Many of the fastest-growing jobs in the Commonwealth are middle-skill jobs, which require more than a high school education but less than a 4-year college program. The bill includes $10 million for the Advanced Manufacturing and Information Technology Workforce Training Trust Fund and sets a goal of training 4,000 workers in 4 years. To further address this need, $2 million is allocated for the Workforce Competitiveness Trust Fund and $150,000 for an employment training program for unemployed young adults with disabilities.

In addition, the bill outlines investments to help promote job creation and economic growth in underserved or struggling communities. It includes $10 million for the Gateway Cities Transformative Development Fund to revitalize and support residential, commercial, industrial and institutional development and financial assistance to promote collaborative workspaces.

The bill updates the research and development tax credit for businesses. Additionally, it creates an alternative simplified credit as another option to encourage research and development in Massachusetts.

The Senate reformed the rules around employment non-competition agreements to provide reasonable protections for employees regarding duration of employment and geographical location, include notice and disclosure requirements, and preserve legitimate business interests. In addition, a noncompete provision cannot be enforced against an employee who is non-exempt under the Fair Labor Standards Act, such as hairdressers, camp counselors and daycare workers.

The bill also removes the statutory limitations on the number of liquor licenses a local liquor authority can issue and places the authority in the hands of the municipalities.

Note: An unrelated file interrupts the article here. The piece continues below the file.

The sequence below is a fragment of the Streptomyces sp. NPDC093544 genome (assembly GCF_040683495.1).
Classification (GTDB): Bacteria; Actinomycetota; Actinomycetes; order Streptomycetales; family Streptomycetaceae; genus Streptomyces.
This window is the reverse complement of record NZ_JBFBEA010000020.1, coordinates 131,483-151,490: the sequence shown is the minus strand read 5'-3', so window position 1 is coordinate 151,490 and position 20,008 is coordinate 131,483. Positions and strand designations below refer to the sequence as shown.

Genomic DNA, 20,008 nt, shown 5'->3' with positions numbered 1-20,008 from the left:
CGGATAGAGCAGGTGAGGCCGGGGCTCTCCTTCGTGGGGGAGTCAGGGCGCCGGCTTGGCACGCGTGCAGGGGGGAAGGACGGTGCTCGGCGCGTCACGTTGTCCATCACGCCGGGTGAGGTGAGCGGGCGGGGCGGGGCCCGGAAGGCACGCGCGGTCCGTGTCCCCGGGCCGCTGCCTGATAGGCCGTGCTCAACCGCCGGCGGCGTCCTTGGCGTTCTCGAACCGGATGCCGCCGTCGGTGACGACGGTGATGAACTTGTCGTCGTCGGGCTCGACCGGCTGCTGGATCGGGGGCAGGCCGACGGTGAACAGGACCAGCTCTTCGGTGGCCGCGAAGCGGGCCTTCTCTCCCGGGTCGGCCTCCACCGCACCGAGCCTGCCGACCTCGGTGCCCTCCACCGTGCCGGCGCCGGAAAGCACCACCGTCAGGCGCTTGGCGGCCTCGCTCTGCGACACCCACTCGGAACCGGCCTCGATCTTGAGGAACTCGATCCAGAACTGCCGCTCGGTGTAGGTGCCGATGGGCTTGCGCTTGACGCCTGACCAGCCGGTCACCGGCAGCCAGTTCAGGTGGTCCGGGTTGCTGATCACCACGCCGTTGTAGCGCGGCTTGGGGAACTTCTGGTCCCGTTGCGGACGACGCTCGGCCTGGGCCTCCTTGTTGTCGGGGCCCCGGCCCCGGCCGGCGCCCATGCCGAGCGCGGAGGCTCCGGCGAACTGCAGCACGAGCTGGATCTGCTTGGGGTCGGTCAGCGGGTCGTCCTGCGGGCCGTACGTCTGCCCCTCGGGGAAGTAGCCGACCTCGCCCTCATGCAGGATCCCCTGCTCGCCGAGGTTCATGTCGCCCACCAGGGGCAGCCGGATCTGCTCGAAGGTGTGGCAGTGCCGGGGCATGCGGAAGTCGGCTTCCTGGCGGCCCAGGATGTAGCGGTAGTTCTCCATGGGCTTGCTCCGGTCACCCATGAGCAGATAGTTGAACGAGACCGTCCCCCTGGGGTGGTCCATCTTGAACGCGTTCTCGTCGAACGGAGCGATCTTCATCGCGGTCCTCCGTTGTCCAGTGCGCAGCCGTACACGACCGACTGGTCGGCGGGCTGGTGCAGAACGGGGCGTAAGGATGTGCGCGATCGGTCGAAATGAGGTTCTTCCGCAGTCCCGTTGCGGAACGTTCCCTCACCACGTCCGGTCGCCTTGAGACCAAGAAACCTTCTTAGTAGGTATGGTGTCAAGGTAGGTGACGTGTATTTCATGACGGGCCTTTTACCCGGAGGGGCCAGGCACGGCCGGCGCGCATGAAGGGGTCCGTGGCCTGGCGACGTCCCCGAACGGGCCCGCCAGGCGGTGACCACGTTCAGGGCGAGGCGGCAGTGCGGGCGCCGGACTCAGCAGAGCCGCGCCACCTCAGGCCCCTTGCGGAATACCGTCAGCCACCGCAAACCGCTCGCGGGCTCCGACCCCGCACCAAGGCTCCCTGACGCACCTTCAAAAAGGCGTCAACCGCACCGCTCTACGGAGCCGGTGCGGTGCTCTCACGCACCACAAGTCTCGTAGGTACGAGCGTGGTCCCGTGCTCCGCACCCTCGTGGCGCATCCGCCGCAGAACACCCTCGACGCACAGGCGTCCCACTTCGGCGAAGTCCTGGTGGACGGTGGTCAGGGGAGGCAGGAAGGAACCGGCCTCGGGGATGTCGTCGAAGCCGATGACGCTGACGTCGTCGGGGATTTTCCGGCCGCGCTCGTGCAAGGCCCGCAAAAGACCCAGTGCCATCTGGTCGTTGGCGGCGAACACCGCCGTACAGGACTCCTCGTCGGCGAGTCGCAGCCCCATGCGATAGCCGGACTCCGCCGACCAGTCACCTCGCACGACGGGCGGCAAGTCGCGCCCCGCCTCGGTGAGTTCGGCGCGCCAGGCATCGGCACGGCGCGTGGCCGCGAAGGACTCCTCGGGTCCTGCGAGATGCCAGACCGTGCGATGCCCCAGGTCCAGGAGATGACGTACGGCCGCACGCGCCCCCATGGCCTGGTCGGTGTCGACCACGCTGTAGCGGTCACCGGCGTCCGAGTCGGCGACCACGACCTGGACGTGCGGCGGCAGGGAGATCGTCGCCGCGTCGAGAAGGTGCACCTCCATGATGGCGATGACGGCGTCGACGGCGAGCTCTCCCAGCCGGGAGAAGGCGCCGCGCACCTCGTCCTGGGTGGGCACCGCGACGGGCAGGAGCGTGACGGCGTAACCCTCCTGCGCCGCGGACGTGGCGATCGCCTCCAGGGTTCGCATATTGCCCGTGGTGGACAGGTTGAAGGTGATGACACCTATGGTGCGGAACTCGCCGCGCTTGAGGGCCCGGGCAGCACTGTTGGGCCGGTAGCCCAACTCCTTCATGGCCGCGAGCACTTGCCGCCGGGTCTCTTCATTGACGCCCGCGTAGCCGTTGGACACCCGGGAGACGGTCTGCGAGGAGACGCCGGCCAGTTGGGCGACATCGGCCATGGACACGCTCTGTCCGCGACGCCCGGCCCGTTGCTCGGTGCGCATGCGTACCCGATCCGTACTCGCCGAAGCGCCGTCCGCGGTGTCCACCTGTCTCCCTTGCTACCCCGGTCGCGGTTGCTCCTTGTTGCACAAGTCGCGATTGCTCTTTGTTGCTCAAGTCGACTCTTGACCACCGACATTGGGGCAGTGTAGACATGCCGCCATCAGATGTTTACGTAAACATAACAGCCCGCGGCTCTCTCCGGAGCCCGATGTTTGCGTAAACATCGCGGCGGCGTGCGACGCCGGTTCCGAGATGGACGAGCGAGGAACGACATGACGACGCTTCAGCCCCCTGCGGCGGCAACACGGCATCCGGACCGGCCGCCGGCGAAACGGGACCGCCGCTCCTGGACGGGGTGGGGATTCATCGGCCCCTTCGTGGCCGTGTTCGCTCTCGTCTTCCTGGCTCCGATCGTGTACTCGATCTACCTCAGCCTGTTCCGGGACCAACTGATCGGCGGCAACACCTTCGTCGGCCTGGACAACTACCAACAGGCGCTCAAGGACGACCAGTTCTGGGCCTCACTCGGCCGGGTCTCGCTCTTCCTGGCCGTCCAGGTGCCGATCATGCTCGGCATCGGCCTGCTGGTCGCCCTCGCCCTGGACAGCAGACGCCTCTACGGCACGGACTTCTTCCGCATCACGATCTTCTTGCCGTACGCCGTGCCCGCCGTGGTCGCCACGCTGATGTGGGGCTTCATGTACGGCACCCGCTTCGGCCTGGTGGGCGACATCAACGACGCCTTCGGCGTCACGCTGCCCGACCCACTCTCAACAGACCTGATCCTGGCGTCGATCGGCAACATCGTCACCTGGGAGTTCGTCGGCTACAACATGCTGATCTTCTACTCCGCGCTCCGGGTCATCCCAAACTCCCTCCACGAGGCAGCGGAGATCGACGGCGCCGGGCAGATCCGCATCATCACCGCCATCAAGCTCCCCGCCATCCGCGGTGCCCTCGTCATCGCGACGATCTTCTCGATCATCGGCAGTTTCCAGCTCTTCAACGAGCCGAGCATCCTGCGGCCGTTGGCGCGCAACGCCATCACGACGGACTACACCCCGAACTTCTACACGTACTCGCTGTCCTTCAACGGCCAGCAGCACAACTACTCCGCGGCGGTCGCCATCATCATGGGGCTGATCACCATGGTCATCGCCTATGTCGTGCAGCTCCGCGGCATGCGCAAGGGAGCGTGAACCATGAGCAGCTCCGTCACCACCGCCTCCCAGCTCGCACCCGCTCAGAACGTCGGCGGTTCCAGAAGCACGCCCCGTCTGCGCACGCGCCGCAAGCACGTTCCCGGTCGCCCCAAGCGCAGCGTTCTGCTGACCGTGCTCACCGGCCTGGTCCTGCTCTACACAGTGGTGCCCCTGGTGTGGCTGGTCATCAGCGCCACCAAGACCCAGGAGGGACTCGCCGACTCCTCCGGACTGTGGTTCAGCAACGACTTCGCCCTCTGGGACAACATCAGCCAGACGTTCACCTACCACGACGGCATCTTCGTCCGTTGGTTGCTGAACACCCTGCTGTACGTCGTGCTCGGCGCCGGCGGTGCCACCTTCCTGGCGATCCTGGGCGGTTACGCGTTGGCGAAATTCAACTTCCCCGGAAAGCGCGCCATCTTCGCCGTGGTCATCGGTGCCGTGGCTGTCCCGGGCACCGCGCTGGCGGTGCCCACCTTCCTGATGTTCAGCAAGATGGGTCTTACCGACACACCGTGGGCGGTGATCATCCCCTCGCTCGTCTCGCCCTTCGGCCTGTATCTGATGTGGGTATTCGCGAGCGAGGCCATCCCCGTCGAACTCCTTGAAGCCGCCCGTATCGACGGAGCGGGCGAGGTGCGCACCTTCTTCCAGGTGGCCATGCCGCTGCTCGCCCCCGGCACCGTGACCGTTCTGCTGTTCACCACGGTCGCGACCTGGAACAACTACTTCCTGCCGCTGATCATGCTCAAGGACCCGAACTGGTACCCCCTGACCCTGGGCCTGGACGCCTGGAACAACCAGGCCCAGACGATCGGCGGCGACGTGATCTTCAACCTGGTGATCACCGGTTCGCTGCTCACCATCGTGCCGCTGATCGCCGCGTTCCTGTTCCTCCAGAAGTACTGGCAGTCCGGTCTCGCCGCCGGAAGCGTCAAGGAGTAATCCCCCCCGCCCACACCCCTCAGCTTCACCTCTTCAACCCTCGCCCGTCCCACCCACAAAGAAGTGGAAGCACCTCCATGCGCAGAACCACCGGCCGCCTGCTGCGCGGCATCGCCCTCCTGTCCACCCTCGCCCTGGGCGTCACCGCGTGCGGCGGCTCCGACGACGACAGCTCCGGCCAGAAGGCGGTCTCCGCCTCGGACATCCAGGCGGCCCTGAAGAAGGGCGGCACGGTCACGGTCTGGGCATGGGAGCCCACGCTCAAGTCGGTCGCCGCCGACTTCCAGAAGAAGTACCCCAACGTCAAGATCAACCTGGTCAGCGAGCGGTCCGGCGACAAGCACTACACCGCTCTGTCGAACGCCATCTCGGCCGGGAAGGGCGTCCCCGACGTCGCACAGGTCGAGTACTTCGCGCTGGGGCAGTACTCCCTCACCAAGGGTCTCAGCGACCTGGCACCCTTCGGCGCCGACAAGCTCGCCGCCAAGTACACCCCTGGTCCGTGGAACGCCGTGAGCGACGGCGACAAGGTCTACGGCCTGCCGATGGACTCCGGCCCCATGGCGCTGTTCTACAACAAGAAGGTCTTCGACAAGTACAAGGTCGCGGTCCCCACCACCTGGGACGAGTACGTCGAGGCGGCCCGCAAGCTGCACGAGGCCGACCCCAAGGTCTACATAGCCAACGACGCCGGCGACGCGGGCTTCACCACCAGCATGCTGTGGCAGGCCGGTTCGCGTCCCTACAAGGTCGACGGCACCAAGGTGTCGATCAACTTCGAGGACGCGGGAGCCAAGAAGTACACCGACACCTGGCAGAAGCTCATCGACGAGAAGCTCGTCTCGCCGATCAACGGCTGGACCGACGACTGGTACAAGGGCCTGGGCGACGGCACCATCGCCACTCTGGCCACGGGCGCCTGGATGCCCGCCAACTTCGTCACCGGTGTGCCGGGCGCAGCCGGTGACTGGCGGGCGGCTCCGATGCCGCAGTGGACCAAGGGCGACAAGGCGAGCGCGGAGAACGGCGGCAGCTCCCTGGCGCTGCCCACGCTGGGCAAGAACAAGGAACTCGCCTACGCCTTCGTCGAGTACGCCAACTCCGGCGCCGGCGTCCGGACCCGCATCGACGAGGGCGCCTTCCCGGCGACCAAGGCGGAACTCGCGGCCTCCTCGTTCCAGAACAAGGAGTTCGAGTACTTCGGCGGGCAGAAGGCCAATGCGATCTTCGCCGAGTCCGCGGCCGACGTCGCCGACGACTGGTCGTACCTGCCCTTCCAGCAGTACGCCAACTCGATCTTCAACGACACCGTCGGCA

To support tourism and marketing efforts, the bill includes $5 million for the Massachusetts office of Travel and Tourism to establish an International Tourism Marketing Campaign and replaces the current Massachusetts Tourism Fund Formula with a new formula at the recommendation of the Tourism Formula Commission, carrying an effective date of July 1, 2016.

The bill also does the following to promote economic development across the state:

  • Includes $10 million for the Brownfields Redevelopment Fund;
  • Increases the Housing Development Incentive Program’s annual cap from $5 million to $10 million through December 31, 2018 and eliminates the 50 unit cap on housing units;
  • Establishes a Financial Services Advisory Council within the Office of Housing and Economic Development and authorizes the Council to exchange ideas and develop strategies for business and government to work together to strengthen the Commonwealth’s financial services industry;
  • Requires the Commonwealth to adopt the Uniform Trade Secrets Act to further protect business intellectual property;
  • Creates a 2014 sales tax holiday for the days of August 9 – 10; and
  • Expands the Infrastructure Investment Incentive program by increasing the amount of total allowable program spending from $325 million to $600 million and raising the number of allowed projects in any municipality from 3 to 8.

The Senate bill and the House bill, passed June 11th, will now go to a conference committee to produce a compromise bill for final passage and consideration of the Governor.